Desktops, laptops, iPhones, and iPads are all physical devices existing in the real world—either on your desk, on your lap, or in your hand. For a long time, your apps were largely confined to your computer, and weren’t able to do much with the outside world besides instructing a printer to print a document.
Starting with iOS and OS X 10.6, however, things began to change, and your code is now able to learn about the user’s location, how the device is moving and being held, and how far away the computer is from landmarks.
In this chapter, you’ll learn about how your programs can interact with the outside world. Specifically, you’ll learn how to use Core Location to determine where your computer or device is on the planet, how to use MapKit to show and annotate maps, how to use Core Motion to learn about how the user is holding the device, how to use the printing services available on OS X and iOS to work with printers, how to connect game controllers into your apps, and how to make sure your apps don’t excessively drain the user’s battery.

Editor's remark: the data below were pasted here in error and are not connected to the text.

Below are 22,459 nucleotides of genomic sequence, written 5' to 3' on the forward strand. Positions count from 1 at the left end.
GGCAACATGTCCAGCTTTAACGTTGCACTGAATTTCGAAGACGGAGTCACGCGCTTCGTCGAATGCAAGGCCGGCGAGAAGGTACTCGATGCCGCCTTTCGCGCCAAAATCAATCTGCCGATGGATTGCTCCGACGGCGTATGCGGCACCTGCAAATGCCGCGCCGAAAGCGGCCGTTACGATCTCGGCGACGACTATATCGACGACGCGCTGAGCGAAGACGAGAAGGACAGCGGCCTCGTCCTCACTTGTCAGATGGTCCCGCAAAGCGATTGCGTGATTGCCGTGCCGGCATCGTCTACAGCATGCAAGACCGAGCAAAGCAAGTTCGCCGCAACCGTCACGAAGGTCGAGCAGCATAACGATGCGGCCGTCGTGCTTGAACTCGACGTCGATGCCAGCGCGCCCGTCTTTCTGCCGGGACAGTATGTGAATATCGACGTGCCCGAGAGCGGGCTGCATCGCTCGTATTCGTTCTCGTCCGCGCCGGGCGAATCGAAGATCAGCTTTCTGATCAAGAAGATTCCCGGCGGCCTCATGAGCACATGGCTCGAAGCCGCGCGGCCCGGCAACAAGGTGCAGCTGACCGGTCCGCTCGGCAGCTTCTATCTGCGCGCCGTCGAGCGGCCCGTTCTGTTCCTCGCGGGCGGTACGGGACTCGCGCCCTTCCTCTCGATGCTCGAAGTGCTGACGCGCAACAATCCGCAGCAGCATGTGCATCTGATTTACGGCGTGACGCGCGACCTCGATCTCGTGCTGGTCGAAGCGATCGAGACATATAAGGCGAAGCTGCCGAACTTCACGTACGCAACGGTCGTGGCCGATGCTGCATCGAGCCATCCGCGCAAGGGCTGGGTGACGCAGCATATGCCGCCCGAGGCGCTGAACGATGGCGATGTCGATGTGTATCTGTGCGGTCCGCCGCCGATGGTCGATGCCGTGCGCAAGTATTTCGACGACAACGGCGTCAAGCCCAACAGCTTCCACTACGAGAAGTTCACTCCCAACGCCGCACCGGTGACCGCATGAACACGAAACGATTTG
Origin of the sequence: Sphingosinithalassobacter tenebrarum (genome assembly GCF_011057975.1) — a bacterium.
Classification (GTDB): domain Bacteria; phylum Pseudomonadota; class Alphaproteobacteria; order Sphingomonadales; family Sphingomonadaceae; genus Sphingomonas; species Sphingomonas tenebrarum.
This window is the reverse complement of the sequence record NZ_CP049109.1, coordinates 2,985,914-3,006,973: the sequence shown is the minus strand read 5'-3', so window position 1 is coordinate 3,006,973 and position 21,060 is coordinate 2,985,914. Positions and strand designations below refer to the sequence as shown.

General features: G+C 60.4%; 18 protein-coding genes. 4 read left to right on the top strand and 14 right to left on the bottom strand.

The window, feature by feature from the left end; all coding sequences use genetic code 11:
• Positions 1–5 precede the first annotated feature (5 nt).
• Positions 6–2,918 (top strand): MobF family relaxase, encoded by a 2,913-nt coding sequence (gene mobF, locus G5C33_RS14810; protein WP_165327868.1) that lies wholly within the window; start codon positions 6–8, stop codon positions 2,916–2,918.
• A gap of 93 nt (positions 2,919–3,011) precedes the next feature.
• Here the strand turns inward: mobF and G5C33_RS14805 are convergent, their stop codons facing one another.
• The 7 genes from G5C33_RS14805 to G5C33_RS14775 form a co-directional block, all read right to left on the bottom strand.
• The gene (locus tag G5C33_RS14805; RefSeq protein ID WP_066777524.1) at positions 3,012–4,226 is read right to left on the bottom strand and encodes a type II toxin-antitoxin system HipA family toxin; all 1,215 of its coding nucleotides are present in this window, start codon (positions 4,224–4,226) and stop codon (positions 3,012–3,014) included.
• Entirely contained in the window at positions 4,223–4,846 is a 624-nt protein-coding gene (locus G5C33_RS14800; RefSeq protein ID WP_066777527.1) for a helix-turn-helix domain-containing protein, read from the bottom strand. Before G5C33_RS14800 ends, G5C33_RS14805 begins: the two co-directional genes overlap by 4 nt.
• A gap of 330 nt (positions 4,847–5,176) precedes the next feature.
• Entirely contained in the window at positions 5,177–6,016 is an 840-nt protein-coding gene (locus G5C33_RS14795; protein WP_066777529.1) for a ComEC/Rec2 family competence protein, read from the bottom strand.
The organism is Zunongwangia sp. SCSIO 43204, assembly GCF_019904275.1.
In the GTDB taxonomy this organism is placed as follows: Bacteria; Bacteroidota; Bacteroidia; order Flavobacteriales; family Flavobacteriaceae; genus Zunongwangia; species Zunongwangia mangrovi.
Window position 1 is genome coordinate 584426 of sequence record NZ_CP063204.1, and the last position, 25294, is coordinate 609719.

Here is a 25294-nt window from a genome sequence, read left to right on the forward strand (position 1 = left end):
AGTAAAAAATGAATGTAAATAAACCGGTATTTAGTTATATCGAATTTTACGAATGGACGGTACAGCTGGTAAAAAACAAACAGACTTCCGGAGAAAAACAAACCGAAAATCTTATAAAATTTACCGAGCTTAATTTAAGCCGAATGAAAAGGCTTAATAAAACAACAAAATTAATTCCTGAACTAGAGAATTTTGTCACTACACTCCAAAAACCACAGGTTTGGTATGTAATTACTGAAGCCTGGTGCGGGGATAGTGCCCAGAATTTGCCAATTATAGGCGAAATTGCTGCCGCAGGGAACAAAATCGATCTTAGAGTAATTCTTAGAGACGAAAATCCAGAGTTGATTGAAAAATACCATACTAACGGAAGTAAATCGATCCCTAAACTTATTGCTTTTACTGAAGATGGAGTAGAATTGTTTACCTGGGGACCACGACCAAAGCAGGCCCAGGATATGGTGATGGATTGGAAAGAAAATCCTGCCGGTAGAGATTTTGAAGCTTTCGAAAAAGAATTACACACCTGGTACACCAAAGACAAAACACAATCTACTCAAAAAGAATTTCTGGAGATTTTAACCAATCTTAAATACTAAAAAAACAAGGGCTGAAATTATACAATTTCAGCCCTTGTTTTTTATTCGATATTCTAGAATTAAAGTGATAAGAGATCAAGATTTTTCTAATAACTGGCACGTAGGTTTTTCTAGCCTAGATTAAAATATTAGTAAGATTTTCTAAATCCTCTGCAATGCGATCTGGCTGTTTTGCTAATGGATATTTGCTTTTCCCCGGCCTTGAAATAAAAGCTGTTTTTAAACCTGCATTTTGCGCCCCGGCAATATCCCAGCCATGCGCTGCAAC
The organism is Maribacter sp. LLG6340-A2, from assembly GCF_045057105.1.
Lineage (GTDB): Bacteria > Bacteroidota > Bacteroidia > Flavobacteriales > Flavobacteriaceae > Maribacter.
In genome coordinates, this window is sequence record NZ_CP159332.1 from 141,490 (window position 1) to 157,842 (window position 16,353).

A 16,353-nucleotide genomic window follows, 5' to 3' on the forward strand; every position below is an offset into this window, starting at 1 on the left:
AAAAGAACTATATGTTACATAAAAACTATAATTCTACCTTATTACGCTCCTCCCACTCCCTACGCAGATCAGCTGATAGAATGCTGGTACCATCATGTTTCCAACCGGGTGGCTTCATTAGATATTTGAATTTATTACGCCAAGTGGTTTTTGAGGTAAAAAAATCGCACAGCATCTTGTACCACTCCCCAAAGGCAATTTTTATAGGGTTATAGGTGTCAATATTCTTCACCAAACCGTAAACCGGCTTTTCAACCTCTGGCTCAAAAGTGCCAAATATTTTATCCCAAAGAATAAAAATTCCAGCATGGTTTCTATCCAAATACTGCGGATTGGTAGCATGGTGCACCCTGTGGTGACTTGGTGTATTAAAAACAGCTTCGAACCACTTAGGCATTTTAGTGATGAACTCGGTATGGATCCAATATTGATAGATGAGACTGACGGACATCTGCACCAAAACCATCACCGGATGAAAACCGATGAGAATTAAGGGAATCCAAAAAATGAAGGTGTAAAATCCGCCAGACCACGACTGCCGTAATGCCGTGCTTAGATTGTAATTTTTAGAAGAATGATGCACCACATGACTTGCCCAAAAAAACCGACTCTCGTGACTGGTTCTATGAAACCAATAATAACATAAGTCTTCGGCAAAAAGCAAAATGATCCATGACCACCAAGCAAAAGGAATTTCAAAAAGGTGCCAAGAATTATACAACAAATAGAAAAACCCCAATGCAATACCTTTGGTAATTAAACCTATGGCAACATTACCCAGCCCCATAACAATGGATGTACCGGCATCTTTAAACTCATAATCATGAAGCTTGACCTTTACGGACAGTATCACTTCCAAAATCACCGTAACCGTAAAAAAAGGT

Most of the technology discussed in this chapter works on both OS X and iOS. Some of the technologies have identical APIs on both platforms (Core Location, MapKit, and Game Controllers), some have different APIs on the two platforms (print services), and some are only available on iOS (Core Motion) or OS X (App Nap). We’ll let you know which technology is available where.
Almost every ...